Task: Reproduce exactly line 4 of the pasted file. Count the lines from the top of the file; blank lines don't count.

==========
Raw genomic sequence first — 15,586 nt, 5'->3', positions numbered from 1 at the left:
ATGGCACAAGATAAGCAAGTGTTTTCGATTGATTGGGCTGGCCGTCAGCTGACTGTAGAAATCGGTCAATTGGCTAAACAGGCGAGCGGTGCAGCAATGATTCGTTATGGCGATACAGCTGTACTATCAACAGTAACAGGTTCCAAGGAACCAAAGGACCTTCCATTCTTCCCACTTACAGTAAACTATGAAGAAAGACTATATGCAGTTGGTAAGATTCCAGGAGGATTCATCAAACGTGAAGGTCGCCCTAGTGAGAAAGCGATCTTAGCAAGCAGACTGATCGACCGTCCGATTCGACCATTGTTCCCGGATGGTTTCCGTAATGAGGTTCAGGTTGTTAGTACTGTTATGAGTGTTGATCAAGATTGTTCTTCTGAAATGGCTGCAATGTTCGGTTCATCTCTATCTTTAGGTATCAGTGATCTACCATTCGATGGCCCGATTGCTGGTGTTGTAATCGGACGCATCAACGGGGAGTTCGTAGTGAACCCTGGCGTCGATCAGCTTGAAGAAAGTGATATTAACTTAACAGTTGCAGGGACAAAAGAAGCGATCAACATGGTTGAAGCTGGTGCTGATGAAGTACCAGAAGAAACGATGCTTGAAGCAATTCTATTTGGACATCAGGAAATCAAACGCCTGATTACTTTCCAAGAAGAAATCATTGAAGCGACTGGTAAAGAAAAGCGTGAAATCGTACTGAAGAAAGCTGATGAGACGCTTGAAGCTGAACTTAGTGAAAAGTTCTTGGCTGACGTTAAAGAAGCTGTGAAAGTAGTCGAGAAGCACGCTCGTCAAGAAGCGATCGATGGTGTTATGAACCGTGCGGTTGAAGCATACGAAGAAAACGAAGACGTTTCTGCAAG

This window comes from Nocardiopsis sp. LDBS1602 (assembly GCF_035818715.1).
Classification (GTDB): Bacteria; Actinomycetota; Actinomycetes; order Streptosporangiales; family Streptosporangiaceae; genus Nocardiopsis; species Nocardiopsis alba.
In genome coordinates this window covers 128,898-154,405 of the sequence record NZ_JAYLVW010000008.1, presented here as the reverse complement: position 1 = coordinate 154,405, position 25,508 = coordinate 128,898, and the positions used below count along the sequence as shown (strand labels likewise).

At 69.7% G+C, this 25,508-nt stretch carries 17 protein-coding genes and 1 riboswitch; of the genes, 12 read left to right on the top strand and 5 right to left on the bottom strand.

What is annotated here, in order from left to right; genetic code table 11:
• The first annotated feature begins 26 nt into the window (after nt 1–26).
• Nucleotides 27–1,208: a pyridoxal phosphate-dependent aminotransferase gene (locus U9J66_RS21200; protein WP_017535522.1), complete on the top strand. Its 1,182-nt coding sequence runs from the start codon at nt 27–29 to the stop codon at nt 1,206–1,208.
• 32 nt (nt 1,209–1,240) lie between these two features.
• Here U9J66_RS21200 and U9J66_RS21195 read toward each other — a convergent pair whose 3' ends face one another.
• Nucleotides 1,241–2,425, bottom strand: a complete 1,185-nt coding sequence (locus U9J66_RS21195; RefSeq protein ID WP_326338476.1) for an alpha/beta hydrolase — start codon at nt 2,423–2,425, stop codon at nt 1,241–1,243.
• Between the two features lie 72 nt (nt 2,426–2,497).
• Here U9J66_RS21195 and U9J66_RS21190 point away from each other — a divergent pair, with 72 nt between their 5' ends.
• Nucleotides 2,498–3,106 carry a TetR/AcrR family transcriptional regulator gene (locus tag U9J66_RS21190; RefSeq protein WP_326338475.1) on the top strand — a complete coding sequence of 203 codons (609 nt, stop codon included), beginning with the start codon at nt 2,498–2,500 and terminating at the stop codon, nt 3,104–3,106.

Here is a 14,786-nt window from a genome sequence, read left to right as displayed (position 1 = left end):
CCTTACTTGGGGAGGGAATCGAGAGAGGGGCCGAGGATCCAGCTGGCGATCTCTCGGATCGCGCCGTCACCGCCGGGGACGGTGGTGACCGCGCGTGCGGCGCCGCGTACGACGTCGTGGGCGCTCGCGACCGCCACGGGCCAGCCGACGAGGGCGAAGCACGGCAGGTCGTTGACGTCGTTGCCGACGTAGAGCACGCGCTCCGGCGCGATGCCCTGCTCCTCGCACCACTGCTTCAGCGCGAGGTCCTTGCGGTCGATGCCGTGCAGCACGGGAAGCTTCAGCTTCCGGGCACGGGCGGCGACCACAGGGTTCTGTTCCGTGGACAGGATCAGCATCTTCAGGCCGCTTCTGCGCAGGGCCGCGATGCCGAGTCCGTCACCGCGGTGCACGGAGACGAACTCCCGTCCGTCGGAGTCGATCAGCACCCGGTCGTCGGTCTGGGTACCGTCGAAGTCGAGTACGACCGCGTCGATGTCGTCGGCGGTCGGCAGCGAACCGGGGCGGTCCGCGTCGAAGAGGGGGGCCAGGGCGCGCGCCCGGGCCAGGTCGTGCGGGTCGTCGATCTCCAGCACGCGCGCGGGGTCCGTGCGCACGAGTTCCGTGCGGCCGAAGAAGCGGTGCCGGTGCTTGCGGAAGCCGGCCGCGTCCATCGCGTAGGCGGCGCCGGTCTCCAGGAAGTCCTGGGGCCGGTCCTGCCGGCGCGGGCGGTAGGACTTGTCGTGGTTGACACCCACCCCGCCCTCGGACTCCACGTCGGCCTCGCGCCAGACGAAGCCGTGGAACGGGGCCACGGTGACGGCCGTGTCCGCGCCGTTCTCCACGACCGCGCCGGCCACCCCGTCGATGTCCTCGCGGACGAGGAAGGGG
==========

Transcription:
Classification (GTDB): Bacteria; Actinomycetota; Actinomycetes; order Streptosporangiales; family Streptosporangiaceae; genus Nocardiopsis; species Nocardiopsis alba.